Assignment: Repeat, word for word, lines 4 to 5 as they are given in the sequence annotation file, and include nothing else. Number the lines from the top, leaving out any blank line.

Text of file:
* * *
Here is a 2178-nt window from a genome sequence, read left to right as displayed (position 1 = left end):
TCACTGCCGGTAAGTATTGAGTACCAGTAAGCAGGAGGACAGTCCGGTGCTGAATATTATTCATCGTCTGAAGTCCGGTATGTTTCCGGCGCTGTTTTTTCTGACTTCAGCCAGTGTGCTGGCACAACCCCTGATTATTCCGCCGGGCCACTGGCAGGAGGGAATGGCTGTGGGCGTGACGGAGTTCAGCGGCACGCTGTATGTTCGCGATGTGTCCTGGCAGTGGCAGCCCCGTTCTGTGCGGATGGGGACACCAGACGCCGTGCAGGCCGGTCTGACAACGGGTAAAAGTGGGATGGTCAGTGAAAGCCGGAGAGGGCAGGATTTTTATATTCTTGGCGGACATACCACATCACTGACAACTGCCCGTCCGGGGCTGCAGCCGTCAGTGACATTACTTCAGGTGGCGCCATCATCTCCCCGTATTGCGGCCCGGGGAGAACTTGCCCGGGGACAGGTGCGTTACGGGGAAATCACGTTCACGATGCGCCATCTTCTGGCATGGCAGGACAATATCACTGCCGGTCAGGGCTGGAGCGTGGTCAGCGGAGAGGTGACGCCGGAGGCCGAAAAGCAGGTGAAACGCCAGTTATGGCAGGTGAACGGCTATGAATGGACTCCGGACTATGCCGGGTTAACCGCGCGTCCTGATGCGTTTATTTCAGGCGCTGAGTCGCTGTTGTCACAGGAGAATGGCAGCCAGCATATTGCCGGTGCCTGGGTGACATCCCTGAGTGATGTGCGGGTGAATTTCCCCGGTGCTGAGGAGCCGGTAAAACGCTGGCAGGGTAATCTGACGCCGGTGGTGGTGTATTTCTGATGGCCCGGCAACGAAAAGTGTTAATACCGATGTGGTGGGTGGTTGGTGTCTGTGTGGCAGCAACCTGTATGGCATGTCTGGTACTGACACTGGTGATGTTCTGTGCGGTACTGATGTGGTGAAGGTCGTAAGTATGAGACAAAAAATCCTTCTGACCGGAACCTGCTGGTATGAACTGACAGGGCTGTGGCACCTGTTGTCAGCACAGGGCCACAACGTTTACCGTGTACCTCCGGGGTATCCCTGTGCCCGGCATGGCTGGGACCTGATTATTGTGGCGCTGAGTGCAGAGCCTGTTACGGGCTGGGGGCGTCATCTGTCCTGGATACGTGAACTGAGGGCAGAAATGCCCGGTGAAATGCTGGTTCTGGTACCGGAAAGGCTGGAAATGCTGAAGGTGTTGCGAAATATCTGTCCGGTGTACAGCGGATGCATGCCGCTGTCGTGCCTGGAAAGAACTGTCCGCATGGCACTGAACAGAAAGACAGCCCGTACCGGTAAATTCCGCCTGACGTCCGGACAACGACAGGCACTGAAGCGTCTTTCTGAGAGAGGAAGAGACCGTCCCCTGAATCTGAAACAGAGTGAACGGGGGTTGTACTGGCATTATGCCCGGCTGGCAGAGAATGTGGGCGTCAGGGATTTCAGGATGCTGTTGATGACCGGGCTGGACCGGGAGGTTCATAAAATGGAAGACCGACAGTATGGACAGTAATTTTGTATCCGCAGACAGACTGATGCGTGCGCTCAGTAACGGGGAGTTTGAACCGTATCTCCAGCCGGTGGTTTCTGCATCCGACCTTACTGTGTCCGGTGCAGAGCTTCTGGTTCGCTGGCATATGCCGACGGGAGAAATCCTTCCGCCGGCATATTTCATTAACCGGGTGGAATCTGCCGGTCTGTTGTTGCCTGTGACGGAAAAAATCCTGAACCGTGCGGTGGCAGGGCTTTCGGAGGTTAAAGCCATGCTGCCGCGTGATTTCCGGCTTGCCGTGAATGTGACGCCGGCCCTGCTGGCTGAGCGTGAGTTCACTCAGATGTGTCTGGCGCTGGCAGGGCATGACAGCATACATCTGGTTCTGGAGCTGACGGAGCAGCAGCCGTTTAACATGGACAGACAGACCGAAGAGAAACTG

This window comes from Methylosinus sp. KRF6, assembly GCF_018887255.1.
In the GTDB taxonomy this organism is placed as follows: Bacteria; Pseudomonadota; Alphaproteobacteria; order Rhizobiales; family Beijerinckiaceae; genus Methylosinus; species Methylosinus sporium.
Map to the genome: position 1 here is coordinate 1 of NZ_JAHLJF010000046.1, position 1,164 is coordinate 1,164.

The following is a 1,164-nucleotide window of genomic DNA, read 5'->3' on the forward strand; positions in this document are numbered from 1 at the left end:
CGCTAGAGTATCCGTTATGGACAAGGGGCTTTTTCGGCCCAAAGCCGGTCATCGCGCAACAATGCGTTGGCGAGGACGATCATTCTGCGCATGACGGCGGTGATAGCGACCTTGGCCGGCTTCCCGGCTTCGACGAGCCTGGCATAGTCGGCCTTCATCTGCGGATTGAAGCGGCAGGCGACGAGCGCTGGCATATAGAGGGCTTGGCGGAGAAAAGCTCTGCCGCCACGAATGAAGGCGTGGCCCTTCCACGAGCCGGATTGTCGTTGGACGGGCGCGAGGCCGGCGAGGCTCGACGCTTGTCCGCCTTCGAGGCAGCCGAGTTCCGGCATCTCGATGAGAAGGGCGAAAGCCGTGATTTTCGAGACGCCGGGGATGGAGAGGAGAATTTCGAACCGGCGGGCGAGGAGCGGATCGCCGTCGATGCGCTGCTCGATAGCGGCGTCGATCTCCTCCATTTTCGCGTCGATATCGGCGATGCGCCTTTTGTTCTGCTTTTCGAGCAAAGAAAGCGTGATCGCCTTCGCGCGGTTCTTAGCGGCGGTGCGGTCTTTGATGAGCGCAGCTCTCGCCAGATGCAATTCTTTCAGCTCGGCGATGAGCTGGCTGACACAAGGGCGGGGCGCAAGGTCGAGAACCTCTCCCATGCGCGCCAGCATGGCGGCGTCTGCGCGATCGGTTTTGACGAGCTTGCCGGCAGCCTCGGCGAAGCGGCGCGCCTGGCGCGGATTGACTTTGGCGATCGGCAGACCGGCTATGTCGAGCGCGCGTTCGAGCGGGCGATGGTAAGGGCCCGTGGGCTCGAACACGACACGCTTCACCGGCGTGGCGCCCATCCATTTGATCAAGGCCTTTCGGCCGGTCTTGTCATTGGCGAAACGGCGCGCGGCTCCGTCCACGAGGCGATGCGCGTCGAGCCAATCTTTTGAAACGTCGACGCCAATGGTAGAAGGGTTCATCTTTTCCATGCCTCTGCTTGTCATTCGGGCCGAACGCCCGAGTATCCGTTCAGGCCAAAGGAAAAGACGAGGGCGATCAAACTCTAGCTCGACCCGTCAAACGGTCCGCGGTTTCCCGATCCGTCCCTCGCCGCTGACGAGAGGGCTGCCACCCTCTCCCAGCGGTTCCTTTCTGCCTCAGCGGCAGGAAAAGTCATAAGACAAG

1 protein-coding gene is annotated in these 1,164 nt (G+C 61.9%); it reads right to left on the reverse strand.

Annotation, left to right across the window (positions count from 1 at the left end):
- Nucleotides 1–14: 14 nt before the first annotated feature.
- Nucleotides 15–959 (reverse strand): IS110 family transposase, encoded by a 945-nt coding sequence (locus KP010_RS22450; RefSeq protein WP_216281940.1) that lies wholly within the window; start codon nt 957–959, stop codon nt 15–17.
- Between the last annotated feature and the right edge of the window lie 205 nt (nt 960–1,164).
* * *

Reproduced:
In the GTDB taxonomy this organism is placed as follows: Bacteria; Pseudomonadota; Alphaproteobacteria; order Rhizobiales; family Beijerinckiaceae; genus Methylosinus; species Methylosinus sporium.
Map to the genome: position 1 here is coordinate 1 of NZ_JAHLJF010000046.1, position 1,164 is coordinate 1,164.